Activity on the Sun is increasing. This can also be felt on earth. Most recently due to the increased occurrence of northern lights over northern Germany. But the solar storms could also destroy many important areas on Earth, such as the power supply.
After a solar storm, beautiful polar lights could also be seen in northern Germany recently. The solar flares underlying such storms can also result in the destruction of satellites and large-scale power failures on Earth. "There are also indirect effects, such as the extremely precise satellite time signal used in medical technology or in ultra-fast stock exchange trading," says Jens Berdermann from the German Aerospace Center (DLR) in Neustrelitz. Since satellite applications are now common in many areas, solar storms can lead to a variety of disruptions.
The number and strength of such events depend on the activity of the sun - which is once again approaching a maximum in a cycle of about eleven years. It could be achieved in the years 2024 to 2026. Predicting space weather, which is mainly due to radiation, particles and magnetized plasma from the sun, is therefore likely to become increasingly important in the coming period. But forecasts are considerably more difficult than with the weather on earth.
Despite scientific progress and large amounts of data, comparatively little is known about our central star, says Volker Bothmer from the University of Göttingen, who wrote his doctoral thesis on solar storms in the early 1990s and has since devoted himself to researching the sun and space weather.
"For example, we don't know why the temperatures in and on the sun are distributed in the way we model and measure them," explains Svetlana Berdyugina from the Leibniz Institute for Solar Physics in Freiburg. In the center there are about 15 million degrees, on the sun's surface just under 6000 degrees, while the sun's atmosphere, also called the corona, can be up to two million degrees hot.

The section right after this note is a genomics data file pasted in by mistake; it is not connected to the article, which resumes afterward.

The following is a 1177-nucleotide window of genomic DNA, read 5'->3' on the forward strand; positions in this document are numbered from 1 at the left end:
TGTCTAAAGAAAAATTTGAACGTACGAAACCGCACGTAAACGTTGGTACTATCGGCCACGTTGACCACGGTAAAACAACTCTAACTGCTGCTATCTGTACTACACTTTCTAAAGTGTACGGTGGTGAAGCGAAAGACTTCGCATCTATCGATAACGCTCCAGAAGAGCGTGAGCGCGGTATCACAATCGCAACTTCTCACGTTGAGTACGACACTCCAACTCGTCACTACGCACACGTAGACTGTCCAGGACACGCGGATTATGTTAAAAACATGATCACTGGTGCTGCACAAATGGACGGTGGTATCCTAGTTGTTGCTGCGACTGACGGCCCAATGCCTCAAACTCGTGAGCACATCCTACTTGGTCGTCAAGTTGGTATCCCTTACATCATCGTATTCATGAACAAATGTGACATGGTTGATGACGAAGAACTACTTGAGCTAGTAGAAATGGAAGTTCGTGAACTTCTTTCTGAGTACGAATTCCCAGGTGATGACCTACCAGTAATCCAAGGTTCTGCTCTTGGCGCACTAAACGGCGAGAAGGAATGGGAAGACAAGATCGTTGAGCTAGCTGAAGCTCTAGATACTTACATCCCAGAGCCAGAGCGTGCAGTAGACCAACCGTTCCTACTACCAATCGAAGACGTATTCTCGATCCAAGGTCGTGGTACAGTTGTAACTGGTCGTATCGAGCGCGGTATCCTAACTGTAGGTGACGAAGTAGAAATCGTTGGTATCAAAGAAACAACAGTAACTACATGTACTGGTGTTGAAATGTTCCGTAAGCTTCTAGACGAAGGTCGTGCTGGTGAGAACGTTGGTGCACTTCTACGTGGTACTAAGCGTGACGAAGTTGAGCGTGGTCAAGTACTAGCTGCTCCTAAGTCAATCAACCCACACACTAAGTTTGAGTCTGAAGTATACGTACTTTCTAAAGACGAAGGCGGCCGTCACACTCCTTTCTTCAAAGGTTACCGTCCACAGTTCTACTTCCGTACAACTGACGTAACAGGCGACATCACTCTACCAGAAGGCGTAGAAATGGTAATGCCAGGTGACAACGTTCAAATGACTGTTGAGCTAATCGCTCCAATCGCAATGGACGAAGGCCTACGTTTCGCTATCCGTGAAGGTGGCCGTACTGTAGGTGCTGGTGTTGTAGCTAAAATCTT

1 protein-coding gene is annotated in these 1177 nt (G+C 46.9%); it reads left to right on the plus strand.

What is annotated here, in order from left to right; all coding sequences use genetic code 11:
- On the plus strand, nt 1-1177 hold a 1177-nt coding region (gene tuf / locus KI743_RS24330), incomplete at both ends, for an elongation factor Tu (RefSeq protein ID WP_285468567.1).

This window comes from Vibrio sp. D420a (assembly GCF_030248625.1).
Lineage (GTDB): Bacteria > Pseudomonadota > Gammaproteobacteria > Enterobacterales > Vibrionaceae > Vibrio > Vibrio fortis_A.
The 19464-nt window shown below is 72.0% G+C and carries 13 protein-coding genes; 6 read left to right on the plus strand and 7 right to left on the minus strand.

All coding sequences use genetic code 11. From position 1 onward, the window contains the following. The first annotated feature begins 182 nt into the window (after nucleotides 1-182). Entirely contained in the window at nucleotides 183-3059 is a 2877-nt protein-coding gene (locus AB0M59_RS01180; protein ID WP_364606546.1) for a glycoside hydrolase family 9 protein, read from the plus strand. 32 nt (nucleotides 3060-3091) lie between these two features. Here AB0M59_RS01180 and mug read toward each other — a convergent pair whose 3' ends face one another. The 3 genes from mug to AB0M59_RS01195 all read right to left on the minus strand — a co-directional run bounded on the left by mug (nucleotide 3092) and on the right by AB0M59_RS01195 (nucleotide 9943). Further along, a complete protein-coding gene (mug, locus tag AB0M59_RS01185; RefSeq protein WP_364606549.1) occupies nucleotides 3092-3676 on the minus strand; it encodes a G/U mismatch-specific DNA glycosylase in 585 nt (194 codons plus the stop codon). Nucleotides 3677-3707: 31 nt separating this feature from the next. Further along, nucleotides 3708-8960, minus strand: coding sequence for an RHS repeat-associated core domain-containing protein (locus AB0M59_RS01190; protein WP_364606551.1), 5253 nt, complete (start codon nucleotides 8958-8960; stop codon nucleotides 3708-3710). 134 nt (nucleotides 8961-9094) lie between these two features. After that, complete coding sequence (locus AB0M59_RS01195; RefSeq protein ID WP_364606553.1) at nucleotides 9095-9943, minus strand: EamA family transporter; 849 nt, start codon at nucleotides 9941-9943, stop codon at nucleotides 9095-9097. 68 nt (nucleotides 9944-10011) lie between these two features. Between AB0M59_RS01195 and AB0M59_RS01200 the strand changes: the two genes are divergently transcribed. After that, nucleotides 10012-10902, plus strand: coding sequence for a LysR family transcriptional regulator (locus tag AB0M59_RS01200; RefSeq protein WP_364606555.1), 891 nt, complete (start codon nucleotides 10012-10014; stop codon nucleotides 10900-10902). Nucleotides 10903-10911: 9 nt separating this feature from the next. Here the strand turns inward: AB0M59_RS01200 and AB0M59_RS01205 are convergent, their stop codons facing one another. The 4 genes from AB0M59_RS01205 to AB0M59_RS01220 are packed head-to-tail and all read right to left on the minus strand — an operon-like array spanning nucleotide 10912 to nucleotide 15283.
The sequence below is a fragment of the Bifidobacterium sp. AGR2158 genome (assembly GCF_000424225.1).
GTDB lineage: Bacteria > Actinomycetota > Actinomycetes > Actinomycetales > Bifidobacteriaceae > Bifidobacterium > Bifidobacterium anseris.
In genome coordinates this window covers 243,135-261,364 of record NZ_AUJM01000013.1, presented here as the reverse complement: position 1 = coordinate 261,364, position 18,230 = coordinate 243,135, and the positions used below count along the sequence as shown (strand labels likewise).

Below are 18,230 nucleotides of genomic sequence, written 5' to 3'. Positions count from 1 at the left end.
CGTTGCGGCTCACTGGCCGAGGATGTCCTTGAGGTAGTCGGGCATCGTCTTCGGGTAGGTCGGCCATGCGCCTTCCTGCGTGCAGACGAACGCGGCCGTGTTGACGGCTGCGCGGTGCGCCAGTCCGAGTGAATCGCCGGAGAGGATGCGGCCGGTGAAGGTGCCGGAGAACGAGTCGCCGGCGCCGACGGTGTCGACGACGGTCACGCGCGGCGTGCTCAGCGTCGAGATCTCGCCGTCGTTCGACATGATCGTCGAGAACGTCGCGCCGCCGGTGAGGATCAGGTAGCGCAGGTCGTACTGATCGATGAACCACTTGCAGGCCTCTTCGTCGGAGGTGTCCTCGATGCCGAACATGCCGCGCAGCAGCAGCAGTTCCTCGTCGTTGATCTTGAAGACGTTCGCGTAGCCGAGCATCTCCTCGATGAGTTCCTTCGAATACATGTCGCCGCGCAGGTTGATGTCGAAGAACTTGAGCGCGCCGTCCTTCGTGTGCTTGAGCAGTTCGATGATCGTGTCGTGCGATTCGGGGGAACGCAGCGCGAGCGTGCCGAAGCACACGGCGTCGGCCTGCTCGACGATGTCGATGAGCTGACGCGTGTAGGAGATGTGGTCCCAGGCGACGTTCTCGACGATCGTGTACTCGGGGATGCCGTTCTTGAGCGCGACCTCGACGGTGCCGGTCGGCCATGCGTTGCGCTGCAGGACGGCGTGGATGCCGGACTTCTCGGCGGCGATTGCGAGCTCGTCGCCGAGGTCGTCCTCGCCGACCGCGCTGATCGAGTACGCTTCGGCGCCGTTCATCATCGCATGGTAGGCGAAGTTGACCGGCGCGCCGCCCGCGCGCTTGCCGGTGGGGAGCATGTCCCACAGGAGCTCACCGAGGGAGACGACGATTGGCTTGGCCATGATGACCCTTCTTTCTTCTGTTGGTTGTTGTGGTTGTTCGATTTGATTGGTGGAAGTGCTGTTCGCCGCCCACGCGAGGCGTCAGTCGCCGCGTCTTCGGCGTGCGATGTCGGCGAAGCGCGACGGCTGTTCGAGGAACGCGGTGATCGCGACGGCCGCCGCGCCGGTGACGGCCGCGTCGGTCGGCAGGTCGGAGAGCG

Berdyugina's central research topic is the magnetic field of the sun and other stars. Local changes in the Sun's strong magnetic field are what cause solar flares to eject radiation and charged particles into space.
While the earth's magnetic field has fairly smooth transitions between the magnetic poles and the equator, the sun's magnetic field is much more complex. On the one hand, this is due to convection, i.e. the circulation of the hot plasma in the sun. On the other hand, different areas of the hot ball of gas rotate around their own axis at different speeds: at the equator, the full rotation is completed after around 25 days, near the poles it takes around 31 days. Depending on the latitude, deeper layers also rotate faster or slower than the surface. This leads to turbulent eddies in the solar magnetic field.
"It is very difficult to simulate the changes in the sun's magnetic field because you need large computing capacities for this," emphasizes Berdyugina. The computing capacity was far from sufficient for a simulation of the entire sun. Therefore, sections of the sun must be simulated in such a way that meaningful statements can be made.